Embrace your inner Lionel Blair and add these 15 gestures to your arsenal of behaviour management techniques
The basis of good teaching is clarity of expression. When a teacher struggles with the behaviour of a class, their instructions become hesitant, their body language defensive and uncertain. Lots of things come out of their mouth but, as far as the students are concerned, they’re not really saying anything.
By contrast, a confident teacher conveys clear and decisive messages, seamlessly controlling behaviour without uttering a word. As well as reducing strain on their overworked voice, non-verbal signals depersonalise situations where conflict might potentially arise. A certain glance or hand movement can help avoid drawing attention to an individual student’s misbehaviour. Dealing with issues discreetly helps to make sure that some attention-seeking pupils are denied the audience they crave.
In my experience, non-verbal strategies are central to effective communication and behaviour management. Here are 15 essential gestures I recommend adopting to ensure your lessons run more smoothly and to improve relationships with your students:
1. Shush: A classic non-intrusive way of requesting silence. Far more effective than scattergun shushing, it is best deployed when only one or two pupils are still talking.
2. The earlobe wiggle: You’re in the middle of an explanation when you notice a rogue off-tasker, fiddling with a pen. Simply wiggle the earlobe back and forth and, hey presto, you have their attention.
3. Gentle headshake: Proactive and preventative, this gentle side-to-side headshake offers a subtle rebuke to a student on the edge of misbehaviour: ‘don’t even think about doing what you’re thinking of doing.’
4. The finger-wag: If you catch them in the middle of doing something untoward, however, it’s time to implement this more forceful dramatic gesture, which signals they must immediately desist.
5. The up-down finger: Through this little movement, you can display your magical telekinetic powers. A single finger, waved up and down, will miraculously place a child in their seat, like a puppet on a string.
6. The slow-down-flap: The post-break bell goes and you hear your class charging hyperactively down the corridor. This movement – two hands waved downwards simultaneously – indicates that now is the time for quiet and learning.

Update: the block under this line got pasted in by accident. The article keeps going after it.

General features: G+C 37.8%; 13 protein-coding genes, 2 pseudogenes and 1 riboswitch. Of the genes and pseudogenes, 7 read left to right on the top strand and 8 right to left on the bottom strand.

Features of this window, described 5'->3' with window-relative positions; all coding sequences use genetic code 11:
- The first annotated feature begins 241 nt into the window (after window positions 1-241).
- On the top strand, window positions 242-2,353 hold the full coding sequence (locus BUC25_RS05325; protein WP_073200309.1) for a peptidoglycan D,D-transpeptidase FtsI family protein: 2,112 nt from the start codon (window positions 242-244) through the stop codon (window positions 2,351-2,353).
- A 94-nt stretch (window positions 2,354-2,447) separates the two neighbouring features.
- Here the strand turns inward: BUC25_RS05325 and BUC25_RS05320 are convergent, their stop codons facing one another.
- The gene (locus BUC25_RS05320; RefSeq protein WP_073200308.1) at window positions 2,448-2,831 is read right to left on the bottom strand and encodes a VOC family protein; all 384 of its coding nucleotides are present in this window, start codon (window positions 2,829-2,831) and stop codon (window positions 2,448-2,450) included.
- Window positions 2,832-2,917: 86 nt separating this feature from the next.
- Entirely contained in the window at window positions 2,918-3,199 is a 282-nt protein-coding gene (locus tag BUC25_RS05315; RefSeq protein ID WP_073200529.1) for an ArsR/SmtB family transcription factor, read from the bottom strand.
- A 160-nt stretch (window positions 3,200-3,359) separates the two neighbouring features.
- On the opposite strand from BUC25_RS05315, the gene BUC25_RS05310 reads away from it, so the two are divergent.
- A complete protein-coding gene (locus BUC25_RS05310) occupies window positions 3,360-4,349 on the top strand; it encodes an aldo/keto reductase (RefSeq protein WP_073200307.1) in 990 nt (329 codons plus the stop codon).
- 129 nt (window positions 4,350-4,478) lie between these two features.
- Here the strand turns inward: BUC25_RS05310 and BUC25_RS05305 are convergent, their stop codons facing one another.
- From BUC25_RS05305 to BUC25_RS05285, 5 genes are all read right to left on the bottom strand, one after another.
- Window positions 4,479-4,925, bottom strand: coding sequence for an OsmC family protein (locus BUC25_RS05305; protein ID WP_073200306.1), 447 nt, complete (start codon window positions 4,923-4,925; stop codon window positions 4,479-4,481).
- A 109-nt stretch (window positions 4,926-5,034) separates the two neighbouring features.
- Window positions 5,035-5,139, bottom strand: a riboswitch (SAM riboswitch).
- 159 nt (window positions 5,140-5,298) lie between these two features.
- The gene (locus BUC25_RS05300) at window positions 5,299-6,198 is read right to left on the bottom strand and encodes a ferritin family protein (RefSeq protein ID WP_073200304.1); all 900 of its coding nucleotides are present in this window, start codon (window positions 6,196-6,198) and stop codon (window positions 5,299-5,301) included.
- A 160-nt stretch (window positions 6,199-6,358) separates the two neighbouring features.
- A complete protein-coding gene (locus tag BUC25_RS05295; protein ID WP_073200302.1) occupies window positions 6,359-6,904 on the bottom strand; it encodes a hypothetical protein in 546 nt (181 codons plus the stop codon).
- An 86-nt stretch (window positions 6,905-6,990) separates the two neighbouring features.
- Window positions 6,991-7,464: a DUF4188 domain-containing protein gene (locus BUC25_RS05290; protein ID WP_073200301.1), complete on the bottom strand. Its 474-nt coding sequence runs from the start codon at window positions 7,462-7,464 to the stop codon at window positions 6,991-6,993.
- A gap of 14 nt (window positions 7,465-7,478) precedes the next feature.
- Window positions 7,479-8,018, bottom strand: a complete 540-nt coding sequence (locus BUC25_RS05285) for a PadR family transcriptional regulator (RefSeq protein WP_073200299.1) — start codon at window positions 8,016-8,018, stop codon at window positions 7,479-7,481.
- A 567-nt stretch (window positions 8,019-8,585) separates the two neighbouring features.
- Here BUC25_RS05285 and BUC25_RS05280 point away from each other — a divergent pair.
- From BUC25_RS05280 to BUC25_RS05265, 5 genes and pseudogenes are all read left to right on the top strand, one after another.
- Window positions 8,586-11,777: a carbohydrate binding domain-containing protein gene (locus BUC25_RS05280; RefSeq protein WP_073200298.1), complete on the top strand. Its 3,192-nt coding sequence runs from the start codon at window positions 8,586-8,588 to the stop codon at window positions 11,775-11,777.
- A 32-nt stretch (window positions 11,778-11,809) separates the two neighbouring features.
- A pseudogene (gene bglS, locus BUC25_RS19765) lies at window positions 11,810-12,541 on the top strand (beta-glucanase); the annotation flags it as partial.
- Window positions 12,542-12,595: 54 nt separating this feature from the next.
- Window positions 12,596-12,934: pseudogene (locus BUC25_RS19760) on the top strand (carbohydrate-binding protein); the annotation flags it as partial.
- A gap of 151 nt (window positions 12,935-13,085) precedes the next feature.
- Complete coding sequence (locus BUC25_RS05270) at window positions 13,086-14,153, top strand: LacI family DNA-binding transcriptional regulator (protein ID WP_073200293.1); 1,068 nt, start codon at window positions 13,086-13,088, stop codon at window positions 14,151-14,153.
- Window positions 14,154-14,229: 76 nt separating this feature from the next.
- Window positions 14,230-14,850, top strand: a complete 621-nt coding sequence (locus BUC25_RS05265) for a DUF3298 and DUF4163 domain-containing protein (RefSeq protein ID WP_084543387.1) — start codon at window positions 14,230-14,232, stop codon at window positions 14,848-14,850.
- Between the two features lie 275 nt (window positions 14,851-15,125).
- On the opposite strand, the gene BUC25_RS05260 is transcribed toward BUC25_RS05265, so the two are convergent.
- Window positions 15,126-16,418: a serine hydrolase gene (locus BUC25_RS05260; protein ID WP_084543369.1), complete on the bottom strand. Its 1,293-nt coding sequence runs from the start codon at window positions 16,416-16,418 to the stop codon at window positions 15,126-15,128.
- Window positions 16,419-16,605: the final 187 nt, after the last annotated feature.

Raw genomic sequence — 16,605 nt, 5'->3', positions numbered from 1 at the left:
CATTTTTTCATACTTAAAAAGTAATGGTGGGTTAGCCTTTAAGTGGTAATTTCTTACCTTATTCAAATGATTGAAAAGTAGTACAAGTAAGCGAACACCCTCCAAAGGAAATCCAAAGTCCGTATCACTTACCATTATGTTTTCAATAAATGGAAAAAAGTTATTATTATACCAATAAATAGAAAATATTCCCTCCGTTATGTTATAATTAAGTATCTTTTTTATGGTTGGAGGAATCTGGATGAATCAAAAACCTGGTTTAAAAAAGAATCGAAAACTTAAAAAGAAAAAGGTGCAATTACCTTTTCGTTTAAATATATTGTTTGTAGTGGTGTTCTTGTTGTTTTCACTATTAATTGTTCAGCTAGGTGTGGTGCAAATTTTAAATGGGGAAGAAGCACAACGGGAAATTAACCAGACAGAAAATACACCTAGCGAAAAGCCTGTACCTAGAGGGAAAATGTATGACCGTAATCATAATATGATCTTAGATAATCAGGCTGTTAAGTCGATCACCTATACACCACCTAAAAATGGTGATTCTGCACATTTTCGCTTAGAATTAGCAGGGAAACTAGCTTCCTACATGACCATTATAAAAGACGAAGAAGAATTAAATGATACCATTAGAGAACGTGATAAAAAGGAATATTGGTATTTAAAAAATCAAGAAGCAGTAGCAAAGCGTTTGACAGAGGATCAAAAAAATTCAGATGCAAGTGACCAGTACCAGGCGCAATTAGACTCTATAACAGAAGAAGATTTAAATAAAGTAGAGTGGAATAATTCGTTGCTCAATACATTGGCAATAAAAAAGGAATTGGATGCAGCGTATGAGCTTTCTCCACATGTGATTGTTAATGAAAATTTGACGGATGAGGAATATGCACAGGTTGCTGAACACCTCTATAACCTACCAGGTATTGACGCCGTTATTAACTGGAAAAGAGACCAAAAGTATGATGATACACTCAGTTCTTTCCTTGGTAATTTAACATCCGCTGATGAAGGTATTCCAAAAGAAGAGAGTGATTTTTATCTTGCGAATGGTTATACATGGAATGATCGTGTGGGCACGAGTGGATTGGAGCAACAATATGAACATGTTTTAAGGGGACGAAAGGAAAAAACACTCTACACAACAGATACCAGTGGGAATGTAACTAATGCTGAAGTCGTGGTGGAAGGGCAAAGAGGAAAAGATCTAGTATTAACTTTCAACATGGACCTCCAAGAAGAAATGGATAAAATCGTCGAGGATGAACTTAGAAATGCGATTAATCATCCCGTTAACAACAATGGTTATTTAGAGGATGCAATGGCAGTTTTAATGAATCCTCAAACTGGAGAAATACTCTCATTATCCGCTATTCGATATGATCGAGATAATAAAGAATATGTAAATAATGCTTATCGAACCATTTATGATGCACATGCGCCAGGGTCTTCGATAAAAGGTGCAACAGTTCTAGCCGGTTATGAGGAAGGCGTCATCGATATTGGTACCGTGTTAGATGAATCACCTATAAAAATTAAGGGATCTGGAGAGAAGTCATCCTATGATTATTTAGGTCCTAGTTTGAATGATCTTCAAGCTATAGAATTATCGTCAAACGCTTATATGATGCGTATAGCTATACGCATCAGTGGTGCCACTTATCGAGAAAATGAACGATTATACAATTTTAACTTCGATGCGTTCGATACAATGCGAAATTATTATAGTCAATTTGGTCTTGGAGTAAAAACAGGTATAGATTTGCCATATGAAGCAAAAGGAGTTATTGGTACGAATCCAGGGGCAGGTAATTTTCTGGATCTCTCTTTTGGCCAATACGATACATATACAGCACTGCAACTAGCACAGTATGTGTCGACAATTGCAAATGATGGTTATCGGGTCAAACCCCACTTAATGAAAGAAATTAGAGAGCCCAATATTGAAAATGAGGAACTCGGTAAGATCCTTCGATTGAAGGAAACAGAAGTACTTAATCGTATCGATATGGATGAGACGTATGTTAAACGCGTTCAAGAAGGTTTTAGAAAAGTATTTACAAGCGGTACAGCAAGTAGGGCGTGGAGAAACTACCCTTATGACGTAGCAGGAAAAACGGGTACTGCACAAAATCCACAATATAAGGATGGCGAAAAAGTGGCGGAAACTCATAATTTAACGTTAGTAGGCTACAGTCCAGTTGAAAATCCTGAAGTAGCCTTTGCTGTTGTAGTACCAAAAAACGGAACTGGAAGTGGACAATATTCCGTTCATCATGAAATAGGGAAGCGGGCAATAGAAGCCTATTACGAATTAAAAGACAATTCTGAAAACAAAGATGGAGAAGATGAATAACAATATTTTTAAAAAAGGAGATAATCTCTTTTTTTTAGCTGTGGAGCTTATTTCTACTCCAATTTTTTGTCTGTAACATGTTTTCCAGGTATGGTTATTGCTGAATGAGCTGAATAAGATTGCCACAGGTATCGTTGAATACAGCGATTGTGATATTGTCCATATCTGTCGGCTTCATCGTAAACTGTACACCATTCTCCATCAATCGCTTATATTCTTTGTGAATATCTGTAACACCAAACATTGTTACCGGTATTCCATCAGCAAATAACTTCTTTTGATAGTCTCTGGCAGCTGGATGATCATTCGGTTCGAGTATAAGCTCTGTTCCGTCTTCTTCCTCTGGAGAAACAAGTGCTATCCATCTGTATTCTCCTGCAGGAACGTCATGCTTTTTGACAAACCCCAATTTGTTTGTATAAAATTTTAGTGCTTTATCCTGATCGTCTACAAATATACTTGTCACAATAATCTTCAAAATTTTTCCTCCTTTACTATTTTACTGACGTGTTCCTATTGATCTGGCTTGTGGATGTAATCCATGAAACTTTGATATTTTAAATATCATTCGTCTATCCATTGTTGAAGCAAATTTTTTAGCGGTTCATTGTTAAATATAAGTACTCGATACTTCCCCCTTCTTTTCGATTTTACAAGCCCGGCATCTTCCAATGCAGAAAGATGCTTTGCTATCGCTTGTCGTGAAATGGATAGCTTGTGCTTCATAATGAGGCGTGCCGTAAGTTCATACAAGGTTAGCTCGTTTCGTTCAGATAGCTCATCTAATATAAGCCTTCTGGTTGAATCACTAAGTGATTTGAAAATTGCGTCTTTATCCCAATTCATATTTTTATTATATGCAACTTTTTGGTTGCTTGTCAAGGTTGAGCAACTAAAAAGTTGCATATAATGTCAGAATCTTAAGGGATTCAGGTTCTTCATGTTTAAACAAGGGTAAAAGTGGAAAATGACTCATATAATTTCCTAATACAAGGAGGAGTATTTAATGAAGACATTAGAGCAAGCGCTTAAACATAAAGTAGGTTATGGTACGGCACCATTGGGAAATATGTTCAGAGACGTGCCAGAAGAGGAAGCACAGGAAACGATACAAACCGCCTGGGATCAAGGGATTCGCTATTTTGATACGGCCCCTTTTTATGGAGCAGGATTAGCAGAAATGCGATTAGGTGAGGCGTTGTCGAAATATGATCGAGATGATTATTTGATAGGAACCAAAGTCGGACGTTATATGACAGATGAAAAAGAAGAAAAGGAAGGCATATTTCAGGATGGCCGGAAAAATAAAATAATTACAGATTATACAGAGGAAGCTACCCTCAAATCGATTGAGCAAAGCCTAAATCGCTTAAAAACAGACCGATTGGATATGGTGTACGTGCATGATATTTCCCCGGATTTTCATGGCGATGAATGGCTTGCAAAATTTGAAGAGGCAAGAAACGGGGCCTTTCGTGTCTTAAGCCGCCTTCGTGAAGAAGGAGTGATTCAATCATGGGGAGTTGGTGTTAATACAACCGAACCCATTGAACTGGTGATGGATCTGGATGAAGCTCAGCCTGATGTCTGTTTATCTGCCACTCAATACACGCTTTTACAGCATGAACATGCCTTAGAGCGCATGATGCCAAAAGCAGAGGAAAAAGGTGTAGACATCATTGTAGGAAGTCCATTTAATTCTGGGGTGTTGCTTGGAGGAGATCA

7. Thumbs-up: A universally understood way of saying well done. Particularly useful when you want to reward the efforts of peer-influenced boys who prefer subtle recognition rather than loud proclamations of praise.
8. The book mime: Unleash your inner Lionel Blair (young NQTs, ask your parents) and pretend you’ve stepped in to a game of charades. Yes, it’s a book. And, yes, I want you to open yours now.
9. The air pen: You spot a student who’s drifted away from their written work and is staring into space. Just hold an imaginary pen betwixt your thumb and index and scribble furiously. Soon they’ll be writing away.
10. Tap: As you circulate the room, off-task students can be directed back to the task with a few brisk but authoritative taps on their exercise book.
11. The finger spin: When students are facing the wrong way, it’s time to imagine you’re a traffic cop. Use this signal and they’ll be performing a 180° U-turn, then paying attention once more.
12. The move-it fingers: Effort levels are noticeably sluggish. So it’s now time to adopt the role of a football referee signalling to a time-wasting player. Get a move on or you’re going in my book!
13. Step-and-fold: Ideally accompanied with a theatrical step backwards, this body language communicates your clear frustration to a class, letting them know that you’ve had enough of waiting.
14. The stare: Sometimes, when you’re really annoyed, it’s time to unveil the deadliest weapon in a teacher’s arsenal: the thousand-yard stare. Sterner than Medusa on a bad day, it leaves little doubt about your feelings.
15. The beckoning finger: On the playground or in the corridor, you need to address a students’ behaviour without attracting the attention of the crowd. A curled, beckoning finger is all that is required; walk this way young man/lady.
These gestures offer invaluable solutions to a wide range of behaviour issues. Employing non-verbal strategies will help promote a more harmonious classroom atmosphere, reducing your stress levels and creating conditions where students are more likely to comply than rebel. Not only do they increase productivity and soothe your ravaged vocal chords. But, best of all, they also make you appear calm and in control. Even when inside you just want to scream.